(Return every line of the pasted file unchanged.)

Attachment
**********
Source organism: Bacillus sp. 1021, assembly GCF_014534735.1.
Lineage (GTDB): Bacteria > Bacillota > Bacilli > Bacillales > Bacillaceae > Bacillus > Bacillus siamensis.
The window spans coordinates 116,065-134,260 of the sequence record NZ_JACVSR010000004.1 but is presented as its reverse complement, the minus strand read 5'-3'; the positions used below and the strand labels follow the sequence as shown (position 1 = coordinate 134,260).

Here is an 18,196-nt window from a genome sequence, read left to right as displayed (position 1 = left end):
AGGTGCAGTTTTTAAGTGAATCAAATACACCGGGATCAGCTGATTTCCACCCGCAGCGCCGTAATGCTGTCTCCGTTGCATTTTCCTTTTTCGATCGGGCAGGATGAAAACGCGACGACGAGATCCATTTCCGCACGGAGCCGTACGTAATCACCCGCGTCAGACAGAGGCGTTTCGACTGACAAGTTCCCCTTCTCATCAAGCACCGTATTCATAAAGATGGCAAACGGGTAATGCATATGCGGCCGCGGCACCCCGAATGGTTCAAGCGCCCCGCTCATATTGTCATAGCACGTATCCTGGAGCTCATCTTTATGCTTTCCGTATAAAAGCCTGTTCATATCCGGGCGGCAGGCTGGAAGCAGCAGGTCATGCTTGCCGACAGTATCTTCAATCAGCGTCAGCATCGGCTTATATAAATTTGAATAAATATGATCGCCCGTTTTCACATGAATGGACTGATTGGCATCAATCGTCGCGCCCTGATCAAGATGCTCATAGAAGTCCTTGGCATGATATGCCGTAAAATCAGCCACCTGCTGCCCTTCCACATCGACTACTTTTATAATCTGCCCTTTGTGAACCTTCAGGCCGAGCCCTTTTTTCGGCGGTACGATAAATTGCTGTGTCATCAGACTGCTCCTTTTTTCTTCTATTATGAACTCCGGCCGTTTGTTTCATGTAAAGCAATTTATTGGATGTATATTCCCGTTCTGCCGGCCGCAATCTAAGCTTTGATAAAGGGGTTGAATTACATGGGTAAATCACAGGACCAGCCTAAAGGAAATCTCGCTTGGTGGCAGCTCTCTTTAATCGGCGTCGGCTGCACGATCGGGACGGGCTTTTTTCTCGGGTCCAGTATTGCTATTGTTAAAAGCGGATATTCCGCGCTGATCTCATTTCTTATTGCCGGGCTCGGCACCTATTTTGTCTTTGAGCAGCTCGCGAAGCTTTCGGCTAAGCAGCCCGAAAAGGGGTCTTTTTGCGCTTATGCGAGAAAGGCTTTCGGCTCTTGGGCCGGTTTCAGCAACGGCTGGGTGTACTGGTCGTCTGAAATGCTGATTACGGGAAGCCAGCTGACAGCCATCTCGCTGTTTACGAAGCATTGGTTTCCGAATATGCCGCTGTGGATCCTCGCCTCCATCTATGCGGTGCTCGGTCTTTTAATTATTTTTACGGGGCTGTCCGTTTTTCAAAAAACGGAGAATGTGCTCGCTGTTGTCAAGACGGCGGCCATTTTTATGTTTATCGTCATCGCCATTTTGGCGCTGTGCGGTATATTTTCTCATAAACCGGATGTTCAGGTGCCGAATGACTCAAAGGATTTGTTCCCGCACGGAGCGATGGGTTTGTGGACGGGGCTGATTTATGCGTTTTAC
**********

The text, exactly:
Source organism: Bacillus sp. 1021, assembly GCF_014534735.1.
Lineage (GTDB): Bacteria > Bacillota > Bacilli > Bacillales > Bacillaceae > Bacillus > Bacillus siamensis.
The window spans coordinates 116,065-134,260 of the sequence record NZ_JACVSR010000004.1 but is presented as its reverse complement, the minus strand read 5'-3'; the positions used below and the strand labels follow the sequence as shown (position 1 = coordinate 134,260).

Here is an 18,196-nt window from a genome sequence, read left to right as displayed (position 1 = left end):
AGGTGCAGTTTTTAAGTGAATCAAATACACCGGGATCAGCTGATTTCCACCCGCAGCGCCGTAATGCTGTCTCCGTTGCATTTTCCTTTTTCGATCGGGCAGGATGAAAACGCGACGACGAGATCCATTTCCGCACGGAGCCGTACGTAATCACCCGCGTCAGACAGAGGCGTTTCGACTGACAAGTTCCCCTTCTCATCAAGCACCGTATTCATAAAGATGGCAAACGGGTAATGCATATGCGGCCGCGGCACCCCGAATGGTTCAAGCGCCCCGCTCATATTGTCATAGCACGTATCCTGGAGCTCATCTTTATGCTTTCCGTATAAAAGCCTGTTCATATCCGGGCGGCAGGCTGGAAGCAGCAGGTCATGCTTGCCGACAGTATCTTCAATCAGCGTCAGCATCGGCTTATATAAATTTGAATAAATATGATCGCCCGTTTTCACATGAATGGACTGATTGGCATCAATCGTCGCGCCCTGATCAAGATGCTCATAGAAGTCCTTGGCATGATATGCCGTAAAATCAGCCACCTGCTGCCCTTCCACATCGACTACTTTTATAATCTGCCCTTTGTGAACCTTCAGGCCGAGCCCTTTTTTCGGCGGTACGATAAATTGCTGTGTCATCAGACTGCTCCTTTTTTCTTCTATTATGAACTCCGGCCGTTTGTTTCATGTAAAGCAATTTATTGGATGTATATTCCCGTTCTGCCGGCCGCAATCTAAGCTTTGATAAAGGGGTTGAATTACATGGGTAAATCACAGGACCAGCCTAAAGGAAATCTCGCTTGGTGGCAGCTCTCTTTAATCGGCGTCGGCTGCACGATCGGGACGGGCTTTTTTCTCGGGTCCAGTATTGCTATTGTTAAAAGCGGATATTCCGCGCTGATCTCATTTCTTATTGCCGGGCTCGGCACCTATTTTGTCTTTGAGCAGCTCGCGAAGCTTTCGGCTAAGCAGCCCGAAAAGGGGTCTTTTTGCGCTTATGCGAGAAAGGCTTTCGGCTCTTGGGCCGGTTTCAGCAACGGCTGGGTGTACTGGTCGTCTGAAATGCTGATTACGGGAAGCCAGCTGACAGCCATCTCGCTGTTTACGAAGCATTGGTTTCCGAATATGCCGCTGTGGATCCTCGCCTCCATCTATGCGGTGCTCGGTCTTTTAATTATTTTTACGGGGCTGTCCGTTTTTCAAAAAACGGAGAATGTGCTCGCTGTTGTCAAGACGGCGGCCATTTTTATGTTTATCGTCATCGCCATTTTGGCGCTGTGCGGTATATTTTCTCATAAACCGGATGTTCAGGTGCCGAATGACTCAAAGGATTTGTTCCCGCACGGAGCGATGGGTTTGTGGACGGGGCTGATTTATGCGTTTTAC